BSI SA Reaches Resolution Under Swiss Bank Program
Swiss banks have long provided a haven for people who want to keep money offshore and take advantage of Switzerland’s strict privacy laws. The U.S. government, however, has been cracking down on investors and financial institutions involved with hiding offshore funds for purposes of tax avoidance.
Amnesty programs have been created to allow individual investors to come forward, and a Washington DC tax attorney can provide assistance to investors who wish to take advantage of these programs to avoid criminal prosecution. A Swiss Bank Program was also created to allow banks to resolve their criminal liabilities within the United States.
The Department of Justice announced in March of 2015 that BSI SA of Lugano, Switzerland was the first bank to reach a resolution under the Swiss Bank Program the DOJ created. The DOJ is using the information obtained as part of the resolution agreement to pursue further investigations into both individuals and banks.
Resolutions Under the Swiss Bank Program
The Swiss Bank Program was announced on August 29, 2013. Swiss banks that were eligible to take part in the program were required to take action by December 31, 2013. More specifically, the banks were required to inform the Department of Justice that they had reason to believe they had committed criminal violations of U.S. tax law in connection with reporting requirements for offshore accounts owned by U.S. citizens.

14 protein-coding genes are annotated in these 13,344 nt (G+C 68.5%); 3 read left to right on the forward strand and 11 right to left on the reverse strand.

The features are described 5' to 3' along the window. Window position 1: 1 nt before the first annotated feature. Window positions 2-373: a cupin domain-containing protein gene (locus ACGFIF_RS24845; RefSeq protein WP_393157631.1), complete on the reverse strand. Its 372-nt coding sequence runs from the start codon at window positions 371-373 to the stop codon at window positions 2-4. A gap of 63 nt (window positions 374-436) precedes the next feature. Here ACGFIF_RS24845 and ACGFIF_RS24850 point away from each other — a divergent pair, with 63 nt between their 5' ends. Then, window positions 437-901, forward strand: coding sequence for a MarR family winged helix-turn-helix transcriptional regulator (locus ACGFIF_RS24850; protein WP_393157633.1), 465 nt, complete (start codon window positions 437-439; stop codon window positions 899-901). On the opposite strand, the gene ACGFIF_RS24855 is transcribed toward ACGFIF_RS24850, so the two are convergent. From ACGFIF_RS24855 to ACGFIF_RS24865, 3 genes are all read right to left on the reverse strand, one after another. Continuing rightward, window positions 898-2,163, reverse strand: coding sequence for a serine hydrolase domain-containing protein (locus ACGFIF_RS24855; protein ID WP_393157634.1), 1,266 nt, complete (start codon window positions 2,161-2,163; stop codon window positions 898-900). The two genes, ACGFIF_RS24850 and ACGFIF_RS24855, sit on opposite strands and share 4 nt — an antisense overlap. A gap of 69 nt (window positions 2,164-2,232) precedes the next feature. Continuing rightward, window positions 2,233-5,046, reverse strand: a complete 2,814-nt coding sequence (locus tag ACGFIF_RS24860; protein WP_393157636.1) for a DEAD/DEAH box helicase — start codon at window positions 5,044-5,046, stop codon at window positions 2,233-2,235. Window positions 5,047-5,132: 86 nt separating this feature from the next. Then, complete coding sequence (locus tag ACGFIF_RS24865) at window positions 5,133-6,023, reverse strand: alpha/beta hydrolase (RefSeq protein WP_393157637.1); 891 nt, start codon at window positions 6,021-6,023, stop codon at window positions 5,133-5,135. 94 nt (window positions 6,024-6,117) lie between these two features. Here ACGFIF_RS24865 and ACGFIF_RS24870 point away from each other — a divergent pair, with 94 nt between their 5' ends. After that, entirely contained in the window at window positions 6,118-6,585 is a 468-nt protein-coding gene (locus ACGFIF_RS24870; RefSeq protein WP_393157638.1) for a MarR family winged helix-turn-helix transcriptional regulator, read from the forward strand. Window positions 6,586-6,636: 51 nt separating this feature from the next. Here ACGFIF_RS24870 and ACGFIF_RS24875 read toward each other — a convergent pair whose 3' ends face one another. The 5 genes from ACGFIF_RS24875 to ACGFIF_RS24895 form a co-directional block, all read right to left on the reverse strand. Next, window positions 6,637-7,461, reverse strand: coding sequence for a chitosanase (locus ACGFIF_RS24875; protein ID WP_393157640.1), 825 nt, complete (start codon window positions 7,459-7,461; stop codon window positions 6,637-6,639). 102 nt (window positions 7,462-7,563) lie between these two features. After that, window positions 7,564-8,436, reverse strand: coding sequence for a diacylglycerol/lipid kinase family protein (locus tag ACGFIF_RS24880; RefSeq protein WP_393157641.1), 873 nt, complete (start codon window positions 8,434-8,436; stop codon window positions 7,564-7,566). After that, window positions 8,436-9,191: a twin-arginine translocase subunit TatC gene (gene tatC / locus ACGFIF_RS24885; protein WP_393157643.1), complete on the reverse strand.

Banks that were already under investigation related to potential tax violations were not permitted to participate in the Swiss Bank program, nor were individuals permitted to participate. However, other banks that wished to take part would be able to resolve their criminal liabilities and enter into a non-prosecution agreement provided they met the requirements. The DOJ mandates that participating banks:
• Fully disclose all cross-border activities.
• Provide detailed information on all accounts that U.S. taxpayers have either a direct or an indirect interest in. This information must be provided on an account-by-account basis.
• Cooperate with any treaty requests for customer account information.
• Provide the DOJ with details about any other banks that either accepted funds when secret accounts were closed or that transferred funds into undeclared secret offshore accounts.
• Agree to close all of the accounts of any U.S. taxpayers who do not come fully into compliance with all of their tax obligations.
• Pay appropriate fines and penalties.
BSI SA agreed to pay a penalty of $211 million and comply with all other requirements, including cooperating in both civil and criminal proceedings. As part of its participation in the Swiss Bank Program, BSI SA also promised to demonstrate that it was implementing controls necessary to stop misconduct in regard to undeclared U.S. offshore accounts.
The bank will now be able to avoid criminal penalties for helping U.S. customers set up trusts and sham corporations used to mask their identities and for providing U.S. customers numbered Swiss bank accounts. The bank also violated U.S. laws by helping United States citizens repatriate their funds.
While BSI SA has solved its legal problems, legal troubles for its investors are likely just beginning as the IRS and DOJ now have information about their accounts. It is important to note that individuals must come forward and report their offshore accounts before they are under investigation if they wish to take advantage of amnesty programs. Kevin Thorn, a tax attorney in Washington, DC, can provide assistance if you want to explore your options for trying to head off criminal prosecution.